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Dissidia 012 Final Fantasy – TGS hands-on impression

By Janelle | September 16, 2010 at 8:32 am

Dissidia 012 Final Fantasy hit the Tokyo Game Show with the now-famous two new playable characters (FFIV’s Kain and FFXIII’s Lightning), so I picked it up to play for a bit. If you weren’t expecting the game to be basically the same as the first, prepare to be astounded. If you were, great! I can skip to the part where I tell you what’s new and interesting.

I took both Lightning and Kain into the ring for a few fights. Lightning seemed like a very “safe” character choice, with well-rounded skills: she could switch between Attacker, Blaster and Healer Paradigms, the last one being able to increase her Brave in case it became dangerously low. On the other hand, Kain required a little more finesse to control.  Most of his moves would launch him high into the air, and often would leave him wide open to attack if he missed. Still, his Jump attack was a ton of fun to K.O. opponents with.


A small but strategically crucial new addition was the Assist bar. Each character had a second character that could be called in for a single attack before vanishing. In the demo, the Assist character was already assigned, but maybe the full version will make the Assist character selectable. Filling up the Assist bar halfway would allow an Assist Brave attack to be used, while filling it completely would enable an Assist HP attack.

A surprise addition to the Dissidia formula was the introduction of another fighting control mode. After selecting a character, the player could choose between “Action-Style” and “RPG-Style.” Selecting the former gives the player free control of movement and actions as in the original Dissidia. The latter, however,  seems to eliminate the player’s ability to control the character, and instead allows the player to select the general sorts of actions that will be performed and then let the computer perform them, a la Final Fantasy XIII‘s Paradigm system. It’s for people who don’t like (or suck at) action games but still want to sort-of control their favorite Final Fantasy character in a one-on-one deathmatch, I guess.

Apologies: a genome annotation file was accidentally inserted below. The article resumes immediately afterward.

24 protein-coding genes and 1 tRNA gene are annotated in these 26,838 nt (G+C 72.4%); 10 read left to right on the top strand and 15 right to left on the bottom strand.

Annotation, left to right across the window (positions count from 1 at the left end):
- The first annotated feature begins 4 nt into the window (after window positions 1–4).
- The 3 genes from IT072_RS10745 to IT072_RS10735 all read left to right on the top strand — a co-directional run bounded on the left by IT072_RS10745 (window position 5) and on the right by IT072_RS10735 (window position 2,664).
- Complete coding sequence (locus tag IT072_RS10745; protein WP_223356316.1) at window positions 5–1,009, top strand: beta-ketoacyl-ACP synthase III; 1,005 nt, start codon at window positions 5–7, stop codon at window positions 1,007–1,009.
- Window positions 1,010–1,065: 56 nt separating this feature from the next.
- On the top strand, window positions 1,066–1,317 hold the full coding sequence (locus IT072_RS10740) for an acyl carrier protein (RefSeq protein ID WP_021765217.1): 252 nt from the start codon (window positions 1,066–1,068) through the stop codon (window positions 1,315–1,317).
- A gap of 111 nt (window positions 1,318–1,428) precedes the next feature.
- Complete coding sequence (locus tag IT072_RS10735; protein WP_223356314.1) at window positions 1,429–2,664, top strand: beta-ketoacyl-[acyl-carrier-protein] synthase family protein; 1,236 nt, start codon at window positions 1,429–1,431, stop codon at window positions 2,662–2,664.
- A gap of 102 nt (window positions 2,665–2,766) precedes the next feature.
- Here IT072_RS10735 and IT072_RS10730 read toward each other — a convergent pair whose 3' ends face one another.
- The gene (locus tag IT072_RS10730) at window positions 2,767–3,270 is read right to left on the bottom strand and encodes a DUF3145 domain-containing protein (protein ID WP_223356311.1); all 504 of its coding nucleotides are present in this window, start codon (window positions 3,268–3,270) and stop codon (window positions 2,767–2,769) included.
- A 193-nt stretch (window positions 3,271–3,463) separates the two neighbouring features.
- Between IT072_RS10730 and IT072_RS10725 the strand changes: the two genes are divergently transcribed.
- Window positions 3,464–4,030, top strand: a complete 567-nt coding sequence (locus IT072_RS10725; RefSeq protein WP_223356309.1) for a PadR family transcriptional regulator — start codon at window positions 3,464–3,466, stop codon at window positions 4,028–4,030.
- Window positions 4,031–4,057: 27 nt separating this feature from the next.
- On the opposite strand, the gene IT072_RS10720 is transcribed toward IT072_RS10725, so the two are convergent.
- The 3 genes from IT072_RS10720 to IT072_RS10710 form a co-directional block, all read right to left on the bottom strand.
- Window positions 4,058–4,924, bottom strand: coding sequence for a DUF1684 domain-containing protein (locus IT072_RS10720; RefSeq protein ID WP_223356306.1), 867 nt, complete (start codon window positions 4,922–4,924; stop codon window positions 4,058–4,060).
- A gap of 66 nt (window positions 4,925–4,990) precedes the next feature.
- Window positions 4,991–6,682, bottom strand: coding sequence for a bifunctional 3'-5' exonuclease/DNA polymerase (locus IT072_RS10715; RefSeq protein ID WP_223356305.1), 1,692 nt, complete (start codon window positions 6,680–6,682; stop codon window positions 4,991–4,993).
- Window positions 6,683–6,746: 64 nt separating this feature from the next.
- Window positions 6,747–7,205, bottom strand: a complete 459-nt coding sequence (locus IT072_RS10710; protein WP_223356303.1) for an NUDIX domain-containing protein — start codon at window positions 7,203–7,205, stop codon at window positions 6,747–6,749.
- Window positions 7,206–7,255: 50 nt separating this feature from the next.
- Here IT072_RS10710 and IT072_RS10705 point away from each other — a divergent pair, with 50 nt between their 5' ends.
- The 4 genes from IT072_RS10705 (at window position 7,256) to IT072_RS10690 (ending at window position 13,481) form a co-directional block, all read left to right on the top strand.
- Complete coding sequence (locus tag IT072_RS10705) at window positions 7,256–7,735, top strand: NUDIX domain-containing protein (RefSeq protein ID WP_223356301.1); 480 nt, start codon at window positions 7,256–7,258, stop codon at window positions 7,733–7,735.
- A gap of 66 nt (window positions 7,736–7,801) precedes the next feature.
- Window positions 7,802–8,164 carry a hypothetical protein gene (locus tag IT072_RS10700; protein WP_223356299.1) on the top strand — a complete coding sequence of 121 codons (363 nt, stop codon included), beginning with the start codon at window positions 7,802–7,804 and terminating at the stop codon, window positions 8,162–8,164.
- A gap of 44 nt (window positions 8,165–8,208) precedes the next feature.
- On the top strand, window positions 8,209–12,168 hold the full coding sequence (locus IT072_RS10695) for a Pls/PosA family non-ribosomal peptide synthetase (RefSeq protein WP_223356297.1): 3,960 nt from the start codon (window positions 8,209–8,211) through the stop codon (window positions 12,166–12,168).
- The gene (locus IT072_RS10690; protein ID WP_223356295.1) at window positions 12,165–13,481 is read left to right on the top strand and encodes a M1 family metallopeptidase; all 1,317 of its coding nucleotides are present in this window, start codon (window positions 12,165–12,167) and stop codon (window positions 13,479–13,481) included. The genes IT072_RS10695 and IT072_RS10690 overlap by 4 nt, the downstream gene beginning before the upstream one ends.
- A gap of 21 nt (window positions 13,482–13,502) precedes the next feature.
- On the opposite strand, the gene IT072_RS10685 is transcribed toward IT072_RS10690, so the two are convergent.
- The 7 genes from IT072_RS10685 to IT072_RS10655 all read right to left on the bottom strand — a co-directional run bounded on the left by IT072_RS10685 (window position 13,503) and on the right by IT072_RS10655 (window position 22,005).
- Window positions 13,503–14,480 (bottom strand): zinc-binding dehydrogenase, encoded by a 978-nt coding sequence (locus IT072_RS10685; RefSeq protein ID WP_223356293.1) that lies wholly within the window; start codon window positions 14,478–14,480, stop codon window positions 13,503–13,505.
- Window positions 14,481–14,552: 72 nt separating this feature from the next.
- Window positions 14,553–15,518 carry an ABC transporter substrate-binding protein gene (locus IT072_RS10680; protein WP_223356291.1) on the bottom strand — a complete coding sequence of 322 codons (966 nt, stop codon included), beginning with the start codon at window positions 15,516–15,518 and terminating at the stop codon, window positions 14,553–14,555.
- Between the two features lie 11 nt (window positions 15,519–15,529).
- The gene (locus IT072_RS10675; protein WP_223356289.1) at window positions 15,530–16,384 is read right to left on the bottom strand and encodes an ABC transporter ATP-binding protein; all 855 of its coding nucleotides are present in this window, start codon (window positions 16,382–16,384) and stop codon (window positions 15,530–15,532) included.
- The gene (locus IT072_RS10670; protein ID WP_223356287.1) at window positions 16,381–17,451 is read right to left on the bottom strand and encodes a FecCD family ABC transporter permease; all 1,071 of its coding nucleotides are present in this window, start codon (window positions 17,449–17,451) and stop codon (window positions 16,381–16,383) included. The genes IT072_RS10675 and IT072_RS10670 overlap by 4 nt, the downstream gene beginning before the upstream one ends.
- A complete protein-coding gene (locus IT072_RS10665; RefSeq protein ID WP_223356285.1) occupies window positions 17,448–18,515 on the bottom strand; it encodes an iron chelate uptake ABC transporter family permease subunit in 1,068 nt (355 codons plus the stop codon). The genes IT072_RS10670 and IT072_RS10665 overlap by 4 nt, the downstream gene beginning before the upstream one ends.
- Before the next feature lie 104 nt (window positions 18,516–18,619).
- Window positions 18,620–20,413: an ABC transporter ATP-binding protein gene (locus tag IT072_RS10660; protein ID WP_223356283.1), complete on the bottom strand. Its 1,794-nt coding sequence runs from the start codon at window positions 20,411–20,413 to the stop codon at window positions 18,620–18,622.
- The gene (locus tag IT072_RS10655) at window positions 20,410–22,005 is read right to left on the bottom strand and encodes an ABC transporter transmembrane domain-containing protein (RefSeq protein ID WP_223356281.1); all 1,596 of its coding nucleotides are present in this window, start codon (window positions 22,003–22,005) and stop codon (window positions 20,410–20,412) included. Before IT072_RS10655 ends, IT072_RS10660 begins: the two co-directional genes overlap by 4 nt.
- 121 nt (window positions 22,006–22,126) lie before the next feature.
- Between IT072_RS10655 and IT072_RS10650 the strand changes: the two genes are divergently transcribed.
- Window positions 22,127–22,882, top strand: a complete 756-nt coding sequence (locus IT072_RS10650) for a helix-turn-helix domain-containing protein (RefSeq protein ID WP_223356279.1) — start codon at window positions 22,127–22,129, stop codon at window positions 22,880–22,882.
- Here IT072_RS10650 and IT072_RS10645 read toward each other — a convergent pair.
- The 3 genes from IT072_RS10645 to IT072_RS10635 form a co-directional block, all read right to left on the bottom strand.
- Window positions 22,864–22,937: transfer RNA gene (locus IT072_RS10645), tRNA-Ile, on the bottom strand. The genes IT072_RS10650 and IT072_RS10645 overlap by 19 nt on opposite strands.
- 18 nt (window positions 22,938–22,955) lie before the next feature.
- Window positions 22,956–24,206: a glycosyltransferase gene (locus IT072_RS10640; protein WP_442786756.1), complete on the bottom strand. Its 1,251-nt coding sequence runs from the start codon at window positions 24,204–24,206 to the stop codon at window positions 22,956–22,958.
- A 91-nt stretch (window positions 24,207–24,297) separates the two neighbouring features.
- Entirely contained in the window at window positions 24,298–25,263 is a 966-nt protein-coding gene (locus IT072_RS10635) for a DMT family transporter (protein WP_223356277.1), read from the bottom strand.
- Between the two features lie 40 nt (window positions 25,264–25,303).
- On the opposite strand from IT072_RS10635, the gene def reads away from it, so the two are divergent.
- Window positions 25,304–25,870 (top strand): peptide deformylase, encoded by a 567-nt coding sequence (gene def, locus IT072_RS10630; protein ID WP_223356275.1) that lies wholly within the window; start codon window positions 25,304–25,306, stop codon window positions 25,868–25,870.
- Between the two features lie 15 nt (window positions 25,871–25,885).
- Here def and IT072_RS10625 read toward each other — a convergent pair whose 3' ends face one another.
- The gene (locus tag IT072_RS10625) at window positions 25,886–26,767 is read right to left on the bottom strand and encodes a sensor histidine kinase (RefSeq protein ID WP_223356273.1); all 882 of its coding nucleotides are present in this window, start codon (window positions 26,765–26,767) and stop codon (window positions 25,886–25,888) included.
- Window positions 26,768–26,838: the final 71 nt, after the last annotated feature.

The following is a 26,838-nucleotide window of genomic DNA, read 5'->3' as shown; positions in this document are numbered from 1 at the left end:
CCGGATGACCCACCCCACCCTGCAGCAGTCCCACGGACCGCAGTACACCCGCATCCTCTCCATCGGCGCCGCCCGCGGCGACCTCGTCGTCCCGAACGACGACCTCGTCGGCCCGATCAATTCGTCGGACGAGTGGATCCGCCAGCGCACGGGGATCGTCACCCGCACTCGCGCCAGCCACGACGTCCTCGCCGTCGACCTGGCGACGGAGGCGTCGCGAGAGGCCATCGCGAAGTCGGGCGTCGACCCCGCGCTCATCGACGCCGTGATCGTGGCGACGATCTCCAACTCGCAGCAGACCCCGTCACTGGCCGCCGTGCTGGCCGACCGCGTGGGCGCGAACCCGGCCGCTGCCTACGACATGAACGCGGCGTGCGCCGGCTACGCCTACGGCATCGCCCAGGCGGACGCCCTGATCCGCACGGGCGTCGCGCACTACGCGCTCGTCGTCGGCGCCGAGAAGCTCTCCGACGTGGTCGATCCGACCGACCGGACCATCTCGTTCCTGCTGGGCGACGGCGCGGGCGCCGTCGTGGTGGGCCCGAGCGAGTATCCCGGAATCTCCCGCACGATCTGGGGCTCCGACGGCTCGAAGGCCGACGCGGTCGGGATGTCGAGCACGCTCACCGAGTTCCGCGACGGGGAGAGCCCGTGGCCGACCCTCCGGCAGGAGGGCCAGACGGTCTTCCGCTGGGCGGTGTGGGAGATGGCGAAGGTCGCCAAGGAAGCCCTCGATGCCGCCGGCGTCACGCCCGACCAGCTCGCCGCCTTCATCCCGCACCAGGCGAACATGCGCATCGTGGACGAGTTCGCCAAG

RPG-Style battles were awkward to control. It felt strange not being able to control where Lightning was moving. I could direct her to lunge forwards, flee, perform Brave or HP attacks, or block, and she would perform the selected action continuously until another was selected. I could also control midair lunge attacks and whether to use the Assist Gauge or not. The lack of direct control could work in something like FFXIII, with ally AI characters, but in a one-on-one action game like Dissidia, it felt too detached for me to really enjoy it.

Dissidia 012 Final Fantasy has only a vague release window of 2011.

Topics: Previews, Tokyo Game Show 2010